# graph-theoretic representation of relation composition

There is another form of representation for 2-adic relations that is useful to keep in mind, especially for its ability to render the logic of many complex formulas almost instantly understandable to the mind’s eye. This is the representation in terms of bipartite graphs (http://planetmath.org/BipartiteGraph), or bigraphs for short.

Here is what $G$ and $H$ look like in the bigraph picture:

o---------------------------------------o
| . . . . . . . . . . . . . . . . . . . |
| . . 1 . 2 . 3 . 4 . 5 . 6 . 7 . . . . |
| . . o . o . o . o . o . o . o . .X. . |
| . . . . . . . ./|\. . . . . . . . . . |
| . . . . . . . / | \ . . . . . . .G. . |
| . . . . . . ./. | .\. . . . . . . . . |
| . . o . o . o . o . o . o . o . .X. . |
| . . 1 . 2 . 3 . 4 . 5 . 6 . 7 . . . . |
| . . . . . . . . . . . . . . . . . . . |
o---------------------------------------o
Figure 9.  G = 4:3 + 4:4 + 4:5

o---------------------------------------o
| . . . . . . . . . . . . . . . . . . . |
| . . 1 . 2 . 3 . 4 . 5 . 6 . 7 . . . . |
| . . o . o . o . o . o . o . o . .X. . |
| . . . . . . .\. | ./. . . . . . . . . |
| . . . . . . . \ | / . . . . . . .H. . |
| . . . . . . . .\|/. . . . . . . . . . |
| . . o . o . o . o . o . o . o . .X. . |
| . . 1 . 2 . 3 . 4 . 5 . 6 . 7 . . . . |
| . . . . . . . . . . . . . . . . . . . |
o---------------------------------------o
Figure 10.  H = 3:4 + 4:4 + 5:4


These graphs may be read to say:

$G$ puts $4$ in relation to $3,4,5$.
$H$ puts $3,4,5$ in relation to $4$.

To form the composite relation (http://planetmath.org/CompositionOfRelations) $G\circ H$, one simply follows the bigraph for $G$ by the bigraph for $H$, here arranging the bigraphs in order down the page, and then treats any non-empty set of paths of length two between two nodes as being equivalent to a single directed edge between those nodes in the composite bigraph for $G\circ H$.

Here’s how it looks in pictures:

o---------------------------------------o
| . . . . . . . . . . . . . . . . . . . |
| . . 1 . 2 . 3 . 4 . 5 . 6 . 7 . . . . |
| . . o . o . o . o . o . o . o . .X. . |
| . . . . . . . ./|\. . . . . . . . . . |
| . . . . . . . / | \ . . . . . . .G. . |
| . . . . . . ./. | .\. . . . . . . . . |
| . . o . o . o . o . o . o . o . .X. . |
| . . . . . . .\. | ./. . . . . . . . . |
| . . . . . . . \ | / . . . . . . .H. . |
| . . . . . . . .\|/. . . . . . . . . . |
| . . o . o . o . o . o . o . o . .X. . |
| . . 1 . 2 . 3 . 4 . 5 . 6 . 7 . . . . |
| . . . . . . . . . . . . . . . . . . . |
o---------------------------------------o
Figure 11.  G Followed By H

o---------------------------------------o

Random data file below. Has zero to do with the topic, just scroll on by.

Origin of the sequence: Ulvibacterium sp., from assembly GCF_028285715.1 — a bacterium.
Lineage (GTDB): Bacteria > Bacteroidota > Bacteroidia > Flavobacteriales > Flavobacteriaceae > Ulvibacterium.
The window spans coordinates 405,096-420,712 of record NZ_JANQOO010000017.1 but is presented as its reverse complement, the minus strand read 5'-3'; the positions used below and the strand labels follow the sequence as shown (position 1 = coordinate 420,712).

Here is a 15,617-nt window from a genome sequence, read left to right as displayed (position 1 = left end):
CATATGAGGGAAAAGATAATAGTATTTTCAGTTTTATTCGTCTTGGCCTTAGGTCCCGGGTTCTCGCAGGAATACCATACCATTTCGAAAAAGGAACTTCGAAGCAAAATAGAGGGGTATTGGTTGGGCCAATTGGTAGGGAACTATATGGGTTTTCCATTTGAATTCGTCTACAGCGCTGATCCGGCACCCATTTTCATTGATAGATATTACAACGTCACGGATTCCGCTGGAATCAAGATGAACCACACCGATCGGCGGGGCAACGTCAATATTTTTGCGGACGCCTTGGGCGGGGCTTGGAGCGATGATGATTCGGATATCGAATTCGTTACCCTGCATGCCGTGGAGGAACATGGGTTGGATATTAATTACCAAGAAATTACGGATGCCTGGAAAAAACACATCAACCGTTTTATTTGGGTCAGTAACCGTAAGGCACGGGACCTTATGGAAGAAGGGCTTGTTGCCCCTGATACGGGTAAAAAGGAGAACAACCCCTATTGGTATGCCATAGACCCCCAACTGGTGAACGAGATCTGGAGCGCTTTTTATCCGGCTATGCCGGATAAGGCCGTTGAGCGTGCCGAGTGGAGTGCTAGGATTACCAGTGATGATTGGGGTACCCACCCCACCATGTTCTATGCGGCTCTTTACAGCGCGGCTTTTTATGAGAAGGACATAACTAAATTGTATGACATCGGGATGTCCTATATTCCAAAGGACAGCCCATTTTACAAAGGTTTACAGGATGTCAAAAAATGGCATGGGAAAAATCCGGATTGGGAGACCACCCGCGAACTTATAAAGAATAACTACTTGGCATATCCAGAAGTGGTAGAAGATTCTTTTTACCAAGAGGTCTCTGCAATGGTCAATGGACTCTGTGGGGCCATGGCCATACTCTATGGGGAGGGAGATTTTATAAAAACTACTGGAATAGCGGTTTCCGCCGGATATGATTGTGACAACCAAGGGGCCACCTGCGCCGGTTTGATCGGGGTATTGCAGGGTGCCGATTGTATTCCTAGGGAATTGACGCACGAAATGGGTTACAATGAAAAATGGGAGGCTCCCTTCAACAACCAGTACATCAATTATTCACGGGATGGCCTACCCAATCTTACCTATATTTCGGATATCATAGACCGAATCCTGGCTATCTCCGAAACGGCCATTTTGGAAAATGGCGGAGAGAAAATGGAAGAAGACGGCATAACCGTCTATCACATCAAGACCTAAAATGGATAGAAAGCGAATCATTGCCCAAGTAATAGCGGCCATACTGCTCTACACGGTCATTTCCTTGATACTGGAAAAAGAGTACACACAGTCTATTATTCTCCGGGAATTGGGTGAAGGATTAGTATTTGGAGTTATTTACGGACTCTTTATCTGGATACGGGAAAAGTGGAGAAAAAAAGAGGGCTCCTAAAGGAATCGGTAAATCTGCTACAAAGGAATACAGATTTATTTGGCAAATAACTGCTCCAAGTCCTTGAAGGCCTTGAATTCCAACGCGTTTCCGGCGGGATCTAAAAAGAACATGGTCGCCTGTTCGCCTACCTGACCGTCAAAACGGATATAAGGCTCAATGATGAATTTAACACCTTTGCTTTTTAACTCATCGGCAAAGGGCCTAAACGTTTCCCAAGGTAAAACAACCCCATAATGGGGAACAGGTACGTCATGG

| . . . . . . . . . . . . . . . . . . . |
| . . 1 . 2 . 3 . 4 . 5 . 6 . 7 . . . . |
| . . o . o . o . o . o . o . o . .X. . |
| . . . . . . . . | . . . . . . . . . . |
| . . . . . . . . | . . . . . . .G o H. |
| . . . . . . . . | . . . . . . . . . . |
| . . o . o . o . o . o . o . o . .X. . |
| . . 1 . 2 . 3 . 4 . 5 . 6 . 7 . . . . |
| . . . . . . . . . . . . . . . . . . . |
o---------------------------------------o
Figure 12.  G Composed With H


Once again we find that $G\circ H$ = $4:4$.

To see the utility of the bigraph picture of 2-adic relations, let us devise a slightly more complex example of a composition problem, and use it to illustrate the logic of the matrix multiplication formula.

Keeping to the same space $X=\{1,2,3,4,5,6,7\}$, define the 2-adic relations $M,N\subseteq X\times X$ as follows:

$\begin{array}[]{lcccccc}M&=&2\mathrm{:}1+2\mathrm{:}2+2\mathrm{:}3+4\mathrm{:}% 3&+&4\mathrm{:}4&+&4\mathrm{:}5+6\mathrm{:}5+6\mathrm{:}6+6\mathrm{:}7\\ N&=&1\mathrm{:}1+2\mathrm{:}1+3\mathrm{:}3+4\mathrm{:}3&&+&&4\mathrm{:}5+5% \mathrm{:}5+6\mathrm{:}7+7\mathrm{:}7\\ \end{array}$

Here are the bigraph pictures:

o---------------------------------------o
| . . . . . . . . . . . . . . . . . . . |
| . . 1 . 2 . 3 . 4 . 5 . 6 . 7 . . . . |
| . . o . o . o . o . o . o . o . .X. . |
| . . . ./|\. . ./|\. . ./|\. . . . . . |
| . . . / | \ . / | \ . / | \ . . .M. . |
| . . ./. | .\./. | .\./. | .\. . . . . |
| . . o . o . o . o . o . o . o . .X. . |
| . . 1 . 2 . 3 . 4 . 5 . 6 . 7 . . . . |
| . . . . . . . . . . . . . . . . . . . |
o---------------------------------------o

o---------------------------------------o
| . . . . . . . . . . . . . . . . . . . |
| . . 1 . 2 . 3 . 4 . 5 . 6 . 7 . . . . |
| . . o . o . o . o . o . o . o . .X. . |
| . . | ./. . | ./.\. | . .\. | . . . . |
| . . | / . . | / . \ | . . \ | . .N. . |
| . . |/. . . |/. . .\| . . .\| . . . . |
| . . o . o . o . o . o . o . o . .X. . |